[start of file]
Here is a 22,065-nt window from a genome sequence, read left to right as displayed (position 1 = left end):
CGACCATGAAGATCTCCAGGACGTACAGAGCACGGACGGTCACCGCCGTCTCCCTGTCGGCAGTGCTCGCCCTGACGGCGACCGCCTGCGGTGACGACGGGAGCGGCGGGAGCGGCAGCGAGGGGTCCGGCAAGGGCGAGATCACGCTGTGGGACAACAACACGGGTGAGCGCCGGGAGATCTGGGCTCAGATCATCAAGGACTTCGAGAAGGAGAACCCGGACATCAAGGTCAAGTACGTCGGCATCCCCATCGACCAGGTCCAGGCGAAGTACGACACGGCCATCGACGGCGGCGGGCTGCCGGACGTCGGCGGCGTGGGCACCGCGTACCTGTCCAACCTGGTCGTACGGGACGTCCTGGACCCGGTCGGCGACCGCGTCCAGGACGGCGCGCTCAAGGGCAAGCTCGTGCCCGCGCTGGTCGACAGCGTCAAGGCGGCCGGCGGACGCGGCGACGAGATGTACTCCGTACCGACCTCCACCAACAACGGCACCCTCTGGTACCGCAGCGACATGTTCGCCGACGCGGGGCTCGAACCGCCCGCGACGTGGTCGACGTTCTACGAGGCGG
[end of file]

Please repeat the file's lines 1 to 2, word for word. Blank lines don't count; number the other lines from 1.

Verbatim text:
Here is a 22,065-nt window from a genome sequence, read left to right as displayed (position 1 = left end):
CGACCATGAAGATCTCCAGGACGTACAGAGCACGGACGGTCACCGCCGTCTCCCTGTCGGCAGTGCTCGCCCTGACGGCGACCGCCTGCGGTGACGACGGGAGCGGCGGGAGCGGCAGCGAGGGGTCCGGCAAGGGCGAGATCACGCTGTGGGACAACAACACGGGTGAGCGCCGGGAGATCTGGGCTCAGATCATCAAGGACTTCGAGAAGGAGAACCCGGACATCAAGGTCAAGTACGTCGGCATCCCCATCGACCAGGTCCAGGCGAAGTACGACACGGCCATCGACGGCGGCGGGCTGCCGGACGTCGGCGGCGTGGGCACCGCGTACCTGTCCAACCTGGTCGTACGGGACGTCCTGGACCCGGTCGGCGACCGCGTCCAGGACGGCGCGCTCAAGGGCAAGCTCGTGCCCGCGCTGGTCGACAGCGTCAAGGCGGCCGGCGGACGCGGCGACGAGATGTACTCCGTACCGACCTCCACCAACAACGGCACCCTCTGGTACCGCAGCGACATGTTCGCCGACGCGGGGCTCGAACCGCCCGCGACGTGGTCGACGTTCTACGAGGCGG